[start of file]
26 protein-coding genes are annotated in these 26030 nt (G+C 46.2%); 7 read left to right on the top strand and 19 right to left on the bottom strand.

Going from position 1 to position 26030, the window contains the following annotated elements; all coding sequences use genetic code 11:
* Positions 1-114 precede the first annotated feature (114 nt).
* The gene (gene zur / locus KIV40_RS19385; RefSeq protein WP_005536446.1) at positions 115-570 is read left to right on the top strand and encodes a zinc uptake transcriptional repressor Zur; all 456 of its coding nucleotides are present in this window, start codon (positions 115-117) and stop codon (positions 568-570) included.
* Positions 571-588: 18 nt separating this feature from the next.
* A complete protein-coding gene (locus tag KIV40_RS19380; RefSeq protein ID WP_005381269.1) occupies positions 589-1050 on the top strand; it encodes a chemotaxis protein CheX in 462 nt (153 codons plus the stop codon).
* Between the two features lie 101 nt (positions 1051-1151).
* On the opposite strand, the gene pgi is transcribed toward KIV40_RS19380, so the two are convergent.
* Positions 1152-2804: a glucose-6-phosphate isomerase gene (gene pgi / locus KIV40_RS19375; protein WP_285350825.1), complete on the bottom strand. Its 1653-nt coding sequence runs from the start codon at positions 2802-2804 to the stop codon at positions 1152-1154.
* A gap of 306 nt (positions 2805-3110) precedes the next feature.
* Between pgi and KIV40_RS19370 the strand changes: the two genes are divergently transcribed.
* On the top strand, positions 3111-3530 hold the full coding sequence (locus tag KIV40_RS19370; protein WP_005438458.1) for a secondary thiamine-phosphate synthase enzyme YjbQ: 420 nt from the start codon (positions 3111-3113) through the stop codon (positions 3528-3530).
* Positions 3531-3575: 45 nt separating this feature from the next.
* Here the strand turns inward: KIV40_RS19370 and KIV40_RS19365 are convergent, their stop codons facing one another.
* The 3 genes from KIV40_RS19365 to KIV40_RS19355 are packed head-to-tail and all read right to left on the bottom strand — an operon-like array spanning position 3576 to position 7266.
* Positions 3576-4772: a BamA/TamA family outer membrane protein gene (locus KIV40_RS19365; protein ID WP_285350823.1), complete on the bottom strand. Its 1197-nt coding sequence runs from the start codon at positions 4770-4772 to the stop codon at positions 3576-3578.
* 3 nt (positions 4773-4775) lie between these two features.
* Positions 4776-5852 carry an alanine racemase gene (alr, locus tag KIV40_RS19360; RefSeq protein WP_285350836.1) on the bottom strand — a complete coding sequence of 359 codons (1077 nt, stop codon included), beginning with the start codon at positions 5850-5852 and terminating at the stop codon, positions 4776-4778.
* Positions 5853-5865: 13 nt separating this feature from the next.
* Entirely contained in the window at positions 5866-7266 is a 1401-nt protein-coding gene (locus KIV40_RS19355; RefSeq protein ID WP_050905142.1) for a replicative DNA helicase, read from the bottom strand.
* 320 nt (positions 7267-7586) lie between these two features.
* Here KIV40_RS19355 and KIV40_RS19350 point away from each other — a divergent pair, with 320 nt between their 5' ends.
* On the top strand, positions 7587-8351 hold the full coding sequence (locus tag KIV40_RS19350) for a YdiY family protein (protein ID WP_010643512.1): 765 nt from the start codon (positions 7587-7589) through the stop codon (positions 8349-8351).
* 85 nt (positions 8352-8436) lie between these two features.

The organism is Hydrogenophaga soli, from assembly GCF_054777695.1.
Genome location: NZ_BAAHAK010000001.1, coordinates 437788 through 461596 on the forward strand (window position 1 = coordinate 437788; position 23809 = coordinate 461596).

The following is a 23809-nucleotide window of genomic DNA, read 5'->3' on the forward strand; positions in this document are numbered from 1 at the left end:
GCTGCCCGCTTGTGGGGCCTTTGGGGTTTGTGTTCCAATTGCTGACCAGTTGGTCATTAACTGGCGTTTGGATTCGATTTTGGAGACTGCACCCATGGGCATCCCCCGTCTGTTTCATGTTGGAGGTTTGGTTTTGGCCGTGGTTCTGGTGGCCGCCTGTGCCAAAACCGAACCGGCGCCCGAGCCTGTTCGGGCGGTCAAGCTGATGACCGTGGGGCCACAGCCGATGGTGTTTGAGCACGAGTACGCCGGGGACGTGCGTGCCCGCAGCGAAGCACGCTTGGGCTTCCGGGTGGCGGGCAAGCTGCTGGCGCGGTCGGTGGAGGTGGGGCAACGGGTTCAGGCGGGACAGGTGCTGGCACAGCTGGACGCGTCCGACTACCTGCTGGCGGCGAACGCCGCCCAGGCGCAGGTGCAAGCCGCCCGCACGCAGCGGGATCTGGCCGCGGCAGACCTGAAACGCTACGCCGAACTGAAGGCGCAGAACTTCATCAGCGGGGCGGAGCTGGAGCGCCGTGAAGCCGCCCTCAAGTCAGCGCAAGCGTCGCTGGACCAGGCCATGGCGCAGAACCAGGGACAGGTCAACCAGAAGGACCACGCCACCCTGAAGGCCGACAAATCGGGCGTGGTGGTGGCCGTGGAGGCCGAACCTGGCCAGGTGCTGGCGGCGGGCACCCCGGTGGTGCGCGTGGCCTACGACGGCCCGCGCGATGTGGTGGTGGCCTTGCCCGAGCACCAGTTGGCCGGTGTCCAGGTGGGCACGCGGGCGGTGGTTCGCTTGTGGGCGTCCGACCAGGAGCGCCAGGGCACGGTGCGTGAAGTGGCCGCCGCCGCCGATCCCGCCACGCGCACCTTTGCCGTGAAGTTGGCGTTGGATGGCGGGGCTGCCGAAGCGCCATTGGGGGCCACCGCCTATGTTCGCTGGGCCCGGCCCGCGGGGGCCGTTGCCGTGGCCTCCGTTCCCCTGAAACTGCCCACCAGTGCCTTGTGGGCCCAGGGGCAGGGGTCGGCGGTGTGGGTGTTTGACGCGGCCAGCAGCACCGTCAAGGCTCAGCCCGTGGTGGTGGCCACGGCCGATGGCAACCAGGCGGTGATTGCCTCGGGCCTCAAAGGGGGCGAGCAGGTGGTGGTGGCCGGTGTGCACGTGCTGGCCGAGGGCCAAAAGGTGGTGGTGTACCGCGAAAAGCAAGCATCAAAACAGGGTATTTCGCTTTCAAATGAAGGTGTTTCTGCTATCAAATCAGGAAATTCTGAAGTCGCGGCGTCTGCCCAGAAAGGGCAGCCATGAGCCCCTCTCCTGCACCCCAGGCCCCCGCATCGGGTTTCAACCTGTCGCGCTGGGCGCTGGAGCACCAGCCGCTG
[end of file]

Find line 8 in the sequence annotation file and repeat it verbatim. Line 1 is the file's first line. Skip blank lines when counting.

* On the opposite strand, the gene pgi is transcribed toward KIV40_RS19380, so the two are convergent.